Top 5 stories on COVID-19 and HIV from AIDS 2020

Image: Robin J Gentry/ Image is for illustrative purposes only.

The COVID-19 pandemic has changed many things about the way we live our lives. Researchers all over the world have been trying to find reliable information about this new virus. This was reflected in this year’s AIDS 2020 conference, which was held virtually to encourage social distancing. Many pieces of work were presented to answer some of the questions raised by coronavirus and its impact on people living with HIV. The following five articles highlight some of the key discoveries.

There has been much concern around whether having HIV makes a person more likely to catch or become seriously unwell from COVID-19. Researchers in the USA found that HIV does not increase the risk of catching or dying from COVID-19. Furthermore, taking HIV treatment did not seem to make a difference to COVID-19 outcomes, although this may be because patients with untreated HIV stayed home to protect themselves.

Similar conclusions were found in a study conducted in London, where COVID-19 patients living with HIV improved faster than patients that were HIV negative, when accounting for other illnesses and social class. Another London study also confirmed that Black people living with HIV are more likely to require admission to hospital for COVID-19 than White people living with HIV.



Chemical "messengers" exchanged between immune cells that affect the function of the immune system. Interleukins such as IL-2 are a particular type of cytokine.

immune system

The body's mechanisms for fighting infections and eradicating dysfunctional cells.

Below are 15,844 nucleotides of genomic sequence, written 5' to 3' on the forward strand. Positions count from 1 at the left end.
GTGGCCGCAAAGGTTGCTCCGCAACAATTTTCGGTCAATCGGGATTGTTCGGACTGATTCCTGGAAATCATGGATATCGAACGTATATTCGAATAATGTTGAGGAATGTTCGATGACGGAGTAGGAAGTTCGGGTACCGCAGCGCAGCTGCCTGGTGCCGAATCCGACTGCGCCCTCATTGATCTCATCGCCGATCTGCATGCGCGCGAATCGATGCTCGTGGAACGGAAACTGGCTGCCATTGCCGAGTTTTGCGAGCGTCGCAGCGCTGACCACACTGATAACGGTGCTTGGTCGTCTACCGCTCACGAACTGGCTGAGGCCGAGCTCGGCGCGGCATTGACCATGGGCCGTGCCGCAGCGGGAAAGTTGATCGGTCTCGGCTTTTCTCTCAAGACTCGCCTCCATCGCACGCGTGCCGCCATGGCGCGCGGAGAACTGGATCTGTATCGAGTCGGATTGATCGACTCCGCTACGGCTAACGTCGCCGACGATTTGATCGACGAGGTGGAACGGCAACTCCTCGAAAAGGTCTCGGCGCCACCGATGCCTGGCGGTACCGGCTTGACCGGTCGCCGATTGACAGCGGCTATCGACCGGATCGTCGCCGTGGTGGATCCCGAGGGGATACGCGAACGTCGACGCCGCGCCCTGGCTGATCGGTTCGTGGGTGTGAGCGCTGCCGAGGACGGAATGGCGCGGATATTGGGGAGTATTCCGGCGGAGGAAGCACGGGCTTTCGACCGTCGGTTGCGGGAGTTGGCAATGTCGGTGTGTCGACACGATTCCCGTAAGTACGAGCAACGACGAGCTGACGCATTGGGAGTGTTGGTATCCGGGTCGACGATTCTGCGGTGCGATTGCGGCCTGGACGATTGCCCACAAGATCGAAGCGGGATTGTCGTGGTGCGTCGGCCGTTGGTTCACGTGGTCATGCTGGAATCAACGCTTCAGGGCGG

A group of diseases characterized by high levels of blood sugar (glucose). Type 1 diabetes occurs when the body fails to produce insulin, which is a hormone that regulates blood sugar. Type 2 diabetes occurs when the body either does not produce enough insulin or does not use insulin normally (insulin resistance). Common symptoms of diabetes include frequent urination, unusual thirst and extreme hunger. Some antiretroviral drugs may increase the risk of type 2 diabetes.

These studies directly contradict a South African study which found that HIV did increase the risk of death from COVID-19 and that risk was higher in those with uncontrolled HIV. The researchers found that the greatest risk factors for COVID-19 related deaths were diabetes and being older. However, the investigators stated that the increase in risk of death from COVID-19 in HIV-positive people may be exaggerated if other illnesses were missed from their medical records.

Another important question is why coronavirus causes some people to become so unwell but not others. The severity of COVID-19 relates to dysfunction of the immune system, in which too many proteins known as cytokines are released, causing serious damage to the body. HIV targets the immune system, so researchers at Mount Sinai in New York wanted to find out whether this prevented the release of cytokines and thus provided some protection from severe disease. However, they found that HIV-positive patients who died of coronavirus still produced large numbers of cytokines irrespective of CD4 count and HIV viral load, with higher cytokine levels than people who survived.

Will changes to health care caused by coronavirus have a negative impact on people living with HIV? Many African countries responded quickly to COVID-19 by implementing changes to medication distribution and follow-up appointments. Some have decreased the number of clinic visits and now dispense more HIV treatment to last longer, known as multi-month prescribing. Data presented from a South African study showed that when people are given fewer clinic appointments, this does not lead to poorer HIV management.

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